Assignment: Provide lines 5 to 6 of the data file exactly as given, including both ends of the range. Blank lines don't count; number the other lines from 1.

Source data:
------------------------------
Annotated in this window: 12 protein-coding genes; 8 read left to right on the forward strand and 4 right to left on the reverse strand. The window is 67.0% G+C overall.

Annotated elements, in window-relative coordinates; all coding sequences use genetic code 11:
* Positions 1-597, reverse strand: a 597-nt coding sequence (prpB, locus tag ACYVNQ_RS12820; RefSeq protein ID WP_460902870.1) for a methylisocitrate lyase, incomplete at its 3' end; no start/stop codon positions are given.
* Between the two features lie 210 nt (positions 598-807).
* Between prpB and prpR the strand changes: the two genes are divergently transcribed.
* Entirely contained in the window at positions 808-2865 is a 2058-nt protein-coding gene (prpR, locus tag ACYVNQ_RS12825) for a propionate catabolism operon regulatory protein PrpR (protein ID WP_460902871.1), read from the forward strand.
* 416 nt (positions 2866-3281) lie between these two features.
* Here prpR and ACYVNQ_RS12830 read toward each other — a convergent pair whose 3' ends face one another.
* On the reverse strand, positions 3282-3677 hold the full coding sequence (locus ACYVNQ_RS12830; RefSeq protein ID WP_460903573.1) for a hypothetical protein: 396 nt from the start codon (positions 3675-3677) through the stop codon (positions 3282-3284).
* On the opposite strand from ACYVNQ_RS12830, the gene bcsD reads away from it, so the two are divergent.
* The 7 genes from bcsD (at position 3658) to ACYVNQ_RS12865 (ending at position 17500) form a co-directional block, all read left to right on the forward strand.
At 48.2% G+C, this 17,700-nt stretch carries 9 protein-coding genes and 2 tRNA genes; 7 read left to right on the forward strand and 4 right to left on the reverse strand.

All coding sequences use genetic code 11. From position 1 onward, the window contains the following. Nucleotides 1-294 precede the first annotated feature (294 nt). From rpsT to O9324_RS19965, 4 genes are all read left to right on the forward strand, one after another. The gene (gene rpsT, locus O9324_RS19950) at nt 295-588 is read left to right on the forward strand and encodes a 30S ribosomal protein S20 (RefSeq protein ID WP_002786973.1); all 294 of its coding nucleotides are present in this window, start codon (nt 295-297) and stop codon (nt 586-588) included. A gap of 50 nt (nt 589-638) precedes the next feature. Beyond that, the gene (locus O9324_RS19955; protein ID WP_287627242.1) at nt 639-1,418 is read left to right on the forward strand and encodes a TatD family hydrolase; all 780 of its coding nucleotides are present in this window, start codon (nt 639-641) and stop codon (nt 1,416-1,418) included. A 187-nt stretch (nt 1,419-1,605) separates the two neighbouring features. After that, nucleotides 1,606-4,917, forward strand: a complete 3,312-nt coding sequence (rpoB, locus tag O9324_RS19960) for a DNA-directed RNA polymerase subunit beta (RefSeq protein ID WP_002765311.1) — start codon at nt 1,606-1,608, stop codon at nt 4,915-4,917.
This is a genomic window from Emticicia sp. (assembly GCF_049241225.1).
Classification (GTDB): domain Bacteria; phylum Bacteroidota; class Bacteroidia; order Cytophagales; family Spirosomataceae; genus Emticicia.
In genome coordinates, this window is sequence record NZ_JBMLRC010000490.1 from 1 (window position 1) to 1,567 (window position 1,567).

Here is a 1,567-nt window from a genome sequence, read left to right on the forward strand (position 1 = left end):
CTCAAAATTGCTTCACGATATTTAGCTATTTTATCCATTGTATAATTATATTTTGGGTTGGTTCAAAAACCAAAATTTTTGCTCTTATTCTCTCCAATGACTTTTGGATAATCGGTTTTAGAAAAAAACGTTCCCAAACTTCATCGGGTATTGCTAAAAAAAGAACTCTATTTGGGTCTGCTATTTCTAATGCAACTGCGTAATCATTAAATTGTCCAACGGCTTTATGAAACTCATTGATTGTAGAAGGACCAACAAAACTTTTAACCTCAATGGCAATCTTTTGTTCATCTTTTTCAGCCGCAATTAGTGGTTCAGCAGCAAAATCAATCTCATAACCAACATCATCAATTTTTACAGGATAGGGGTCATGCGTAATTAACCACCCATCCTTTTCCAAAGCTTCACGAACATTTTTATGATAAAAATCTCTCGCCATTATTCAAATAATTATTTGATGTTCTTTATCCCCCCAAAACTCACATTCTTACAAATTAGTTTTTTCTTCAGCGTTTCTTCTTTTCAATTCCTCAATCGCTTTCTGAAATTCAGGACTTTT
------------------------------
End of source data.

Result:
* Between prpB and prpR the strand changes: the two genes are divergently transcribed.
* Entirely contained in the window at positions 808-2865 is a 2058-nt protein-coding gene (prpR, locus tag ACYVNQ_RS12825) for a propionate catabolism operon regulatory protein PrpR (protein ID WP_460902871.1), read from the forward strand.